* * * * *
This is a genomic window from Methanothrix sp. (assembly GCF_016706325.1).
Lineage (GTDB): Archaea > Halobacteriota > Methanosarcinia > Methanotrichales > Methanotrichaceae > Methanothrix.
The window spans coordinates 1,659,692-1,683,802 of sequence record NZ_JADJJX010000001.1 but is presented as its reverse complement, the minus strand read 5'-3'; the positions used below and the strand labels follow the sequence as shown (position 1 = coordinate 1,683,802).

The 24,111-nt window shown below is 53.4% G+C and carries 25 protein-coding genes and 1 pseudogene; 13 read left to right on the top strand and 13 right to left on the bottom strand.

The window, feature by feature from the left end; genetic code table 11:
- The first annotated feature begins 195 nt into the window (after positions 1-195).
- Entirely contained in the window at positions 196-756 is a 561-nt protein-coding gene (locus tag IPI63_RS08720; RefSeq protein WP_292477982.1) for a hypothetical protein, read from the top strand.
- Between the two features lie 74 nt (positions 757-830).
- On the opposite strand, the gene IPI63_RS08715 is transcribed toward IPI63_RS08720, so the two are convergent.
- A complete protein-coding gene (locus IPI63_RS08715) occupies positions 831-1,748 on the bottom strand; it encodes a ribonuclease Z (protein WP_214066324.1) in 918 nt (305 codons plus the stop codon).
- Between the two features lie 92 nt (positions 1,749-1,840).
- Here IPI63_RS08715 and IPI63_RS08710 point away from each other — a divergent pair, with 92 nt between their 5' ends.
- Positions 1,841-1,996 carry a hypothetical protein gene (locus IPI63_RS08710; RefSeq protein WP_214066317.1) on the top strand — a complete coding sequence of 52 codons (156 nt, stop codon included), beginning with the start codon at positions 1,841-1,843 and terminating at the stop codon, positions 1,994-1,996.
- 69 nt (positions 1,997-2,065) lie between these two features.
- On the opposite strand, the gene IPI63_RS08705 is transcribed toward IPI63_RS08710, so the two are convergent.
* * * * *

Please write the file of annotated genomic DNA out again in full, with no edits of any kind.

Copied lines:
This is a genomic window from Methanothrix sp. (assembly GCF_016706325.1).
Lineage (GTDB): Archaea > Halobacteriota > Methanosarcinia > Methanotrichales > Methanotrichaceae > Methanothrix.
The window spans coordinates 1,659,692-1,683,802 of sequence record NZ_JADJJX010000001.1 but is presented as its reverse complement, the minus strand read 5'-3'; the positions used below and the strand labels follow the sequence as shown (position 1 = coordinate 1,683,802).

The 24,111-nt window shown below is 53.4% G+C and carries 25 protein-coding genes and 1 pseudogene; 13 read left to right on the top strand and 13 right to left on the bottom strand.

The window, feature by feature from the left end; genetic code table 11:
- The first annotated feature begins 195 nt into the window (after positions 1-195).
- Entirely contained in the window at positions 196-756 is a 561-nt protein-coding gene (locus tag IPI63_RS08720; RefSeq protein WP_292477982.1) for a hypothetical protein, read from the top strand.
- Between the two features lie 74 nt (positions 757-830).
- On the opposite strand, the gene IPI63_RS08715 is transcribed toward IPI63_RS08720, so the two are convergent.
- A complete protein-coding gene (locus IPI63_RS08715) occupies positions 831-1,748 on the bottom strand; it encodes a ribonuclease Z (protein WP_214066324.1) in 918 nt (305 codons plus the stop codon).
- Between the two features lie 92 nt (positions 1,749-1,840).
- Here IPI63_RS08715 and IPI63_RS08710 point away from each other — a divergent pair, with 92 nt between their 5' ends.
- Positions 1,841-1,996 carry a hypothetical protein gene (locus IPI63_RS08710; RefSeq protein WP_214066317.1) on the top strand — a complete coding sequence of 52 codons (156 nt, stop codon included), beginning with the start codon at positions 1,841-1,843 and terminating at the stop codon, positions 1,994-1,996.
- 69 nt (positions 1,997-2,065) lie between these two features.
- On the opposite strand, the gene IPI63_RS08705 is transcribed toward IPI63_RS08710, so the two are convergent.